Both frankincense resin and essential oil were capable of inducing apoptosis of cultured human pancreatic cells.
2. An alcohol extract of the gum resin from Boswellia thurifera was used on cultured human breast cancer cells to test its p53 gene expression. Faulty p53 gene expression is thought to allow abnormal cells to proliferate, resulting in cancer. Results? The extract altered p53 gene expression “significantly more in treated cancer cells than untreated cells.” The gum extract also induced “toxicity in the cultured breast cancer cell line.”
3. A 2013 study used a gum resin extract from Boswellia serrata and encapsulated it in a lipid layer as a way to enhance its anti-cancer effects. The lipid layer makes it more readily absorbed and transported inside cells, since they also have lipid outside layers.
Frankincense extract with lipids “showed significantly higher cytotoxic/antitumor potential” than that without a lipid layer. In both laboratory and human studies, the lipid-encapsulated frankincense extract was 40-60% more toxic to cancer cells.
4. Frankincense was tested (along with sandalwood) to see if it could induce cell death of cultured human bladder cancer cells. Study authors said that the frankincense essential oils killed cancer cells by unleashing a storm of free radicals inside the cancer cells… without harming healthy cells. (Sandalwood also killed cancer cells, although in a totally different way.)
5. A study using an extract from leaves of the Boswellia ovalifoliolata tried to determine if it could destroy the difficult-to-treat Triple Negative Breast Cancer cells. They found that the leaf extract was toxic to cancer cells, as well as weakening cancer cells to make chemo more effective.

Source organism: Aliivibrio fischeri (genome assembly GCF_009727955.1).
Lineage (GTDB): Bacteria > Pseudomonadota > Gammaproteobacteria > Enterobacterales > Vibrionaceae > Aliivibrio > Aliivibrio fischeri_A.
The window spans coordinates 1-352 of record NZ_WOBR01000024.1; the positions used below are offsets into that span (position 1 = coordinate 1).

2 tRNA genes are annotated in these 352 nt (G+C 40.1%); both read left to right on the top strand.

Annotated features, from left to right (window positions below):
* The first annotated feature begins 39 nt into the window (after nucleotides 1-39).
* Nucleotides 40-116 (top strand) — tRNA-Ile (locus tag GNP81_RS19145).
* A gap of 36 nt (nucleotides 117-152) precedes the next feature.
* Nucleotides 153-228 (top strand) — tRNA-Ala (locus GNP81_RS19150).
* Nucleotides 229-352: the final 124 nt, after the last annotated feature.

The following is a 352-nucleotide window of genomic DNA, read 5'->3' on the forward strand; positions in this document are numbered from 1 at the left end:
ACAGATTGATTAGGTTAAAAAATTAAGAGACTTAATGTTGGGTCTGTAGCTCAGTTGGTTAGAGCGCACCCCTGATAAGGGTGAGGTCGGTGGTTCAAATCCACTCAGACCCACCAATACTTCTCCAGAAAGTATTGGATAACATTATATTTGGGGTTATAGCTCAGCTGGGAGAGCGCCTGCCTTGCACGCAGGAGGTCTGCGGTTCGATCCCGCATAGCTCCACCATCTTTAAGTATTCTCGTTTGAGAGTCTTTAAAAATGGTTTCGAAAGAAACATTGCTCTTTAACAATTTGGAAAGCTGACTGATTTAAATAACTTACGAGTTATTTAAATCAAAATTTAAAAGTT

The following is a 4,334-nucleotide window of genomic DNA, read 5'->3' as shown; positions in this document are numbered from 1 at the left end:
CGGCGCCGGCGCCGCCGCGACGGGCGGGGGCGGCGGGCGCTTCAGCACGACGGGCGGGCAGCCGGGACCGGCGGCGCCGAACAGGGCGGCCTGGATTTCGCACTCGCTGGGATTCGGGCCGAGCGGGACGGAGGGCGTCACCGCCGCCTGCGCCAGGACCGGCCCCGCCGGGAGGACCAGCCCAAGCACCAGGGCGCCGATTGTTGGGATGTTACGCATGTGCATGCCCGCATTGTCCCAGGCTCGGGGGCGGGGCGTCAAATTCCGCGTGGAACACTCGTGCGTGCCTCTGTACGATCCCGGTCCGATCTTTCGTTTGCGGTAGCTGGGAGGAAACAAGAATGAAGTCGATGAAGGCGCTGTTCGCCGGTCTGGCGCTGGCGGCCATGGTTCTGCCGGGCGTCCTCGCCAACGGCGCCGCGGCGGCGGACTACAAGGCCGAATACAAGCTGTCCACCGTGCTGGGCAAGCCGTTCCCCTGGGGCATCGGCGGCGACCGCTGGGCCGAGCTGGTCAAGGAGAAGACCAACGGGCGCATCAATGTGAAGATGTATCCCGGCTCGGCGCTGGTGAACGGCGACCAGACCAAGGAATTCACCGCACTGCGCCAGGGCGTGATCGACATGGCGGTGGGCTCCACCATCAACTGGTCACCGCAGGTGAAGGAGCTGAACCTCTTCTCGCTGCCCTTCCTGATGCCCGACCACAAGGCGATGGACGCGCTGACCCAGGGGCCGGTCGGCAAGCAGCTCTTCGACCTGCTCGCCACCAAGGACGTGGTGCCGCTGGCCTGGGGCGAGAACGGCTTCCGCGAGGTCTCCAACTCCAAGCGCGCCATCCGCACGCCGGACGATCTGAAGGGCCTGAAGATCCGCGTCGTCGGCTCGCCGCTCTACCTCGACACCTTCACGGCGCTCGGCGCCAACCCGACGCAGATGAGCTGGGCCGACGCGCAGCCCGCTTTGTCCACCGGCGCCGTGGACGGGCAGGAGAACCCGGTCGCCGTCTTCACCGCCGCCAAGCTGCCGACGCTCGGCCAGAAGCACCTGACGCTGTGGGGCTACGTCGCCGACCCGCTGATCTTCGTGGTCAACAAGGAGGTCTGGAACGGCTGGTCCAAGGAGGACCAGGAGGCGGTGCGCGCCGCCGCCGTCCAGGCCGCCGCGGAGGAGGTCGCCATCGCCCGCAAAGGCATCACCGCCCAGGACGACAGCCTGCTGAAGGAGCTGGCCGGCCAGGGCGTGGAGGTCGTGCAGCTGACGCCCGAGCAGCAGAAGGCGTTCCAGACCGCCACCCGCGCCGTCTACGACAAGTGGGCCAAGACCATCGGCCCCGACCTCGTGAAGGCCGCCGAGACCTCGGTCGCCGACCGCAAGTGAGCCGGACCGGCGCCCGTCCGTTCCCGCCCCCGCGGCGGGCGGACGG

6. Scientists treated three types of cultured human breast cancer cells with frankincense essential oil. The frankincense essential oil was toxic to all three breast cancer cells lines. Researchers even suggested “it may be effective for advanced breast cancer.”
7. Another study with a gum resin extract from Boswellia serrata on mice with colorectal cancer found that the Boswellia suppressed the growth and spread of the cancerous tumors in the laboratory mice. Boswellia did that by down-regulating inflammatory, proliferative, invasive, and angiogenic biomarkers.
These are just a few examples of many studies showing efficacy of frankincense for cancer and other chronic conditions. If you’re curious, go to https://pubmed.ncbi.nlm.nih.gov and enter “frankincense and (your condition)” to learn about more research.
Listen to Today’s Podcast
What’s a dentist like Dr. Debbie Ozment doing in Anti-Aging Medicine? Only looking at the forgotten orifice — the missing link to optimal health. Chances are if your mouth is a mess, so is your health.
Get Dr. Ozment’s fascinating and informative insights into how to improve your health by addressing your mouth in ways most dentists and doctors never do. Even Hippocrates had things to say about teeth!
Watch the video now on YouTube.
6 Wu J, Mamidi T, Zhang L, Hicks C. Integrating germline and somatic mutation information for the discovery of biomarkers in triple-negative breast cancer. Int J Environ Res Public Health. 2019;16(6). doi:10.3390/ijerph16061055
7 Yamamoto S, Iwakuma T. Regulators of Oncogenic Mutant TP53 Gain of Function. Cancers (Basel). 2018;11(1). doi:10.3390/cancers11010004
8 Sanz G, Singh M, Peuget S, Selivanova G. Inhibition of p53 inhibitors: progress, challenges and perspectives. J Mol Cell Biol. 2019;11(7):586-599. doi:10.1093/jmcb%2Fmjz075
9 J.J. Qin, S. Nag, S. Voruganti, et al. Natural product MDM2 inhibitors: anticancer activity and mechanisms of action Curr Med Chem, 19 (33) (2012), pp. 5705-5725
10 X. Zhang, L. Gu, J. Li, et al. Degradation of MDM2 by the interaction between berberine and DAXX leads to potent apoptosis in MDM2-overexpressing cancer cells Cancer Res, 70 (23) (2010), pp. 9895-9904
11 J. Liu, X. Zhang, A. Liu, et al. Berberine induces apoptosis in p53-null leukemia cells by down-regulating SIZP at the post-transcriptional level Cell Physiol Biocham, 32 (5) (2013), pp. 1213-1224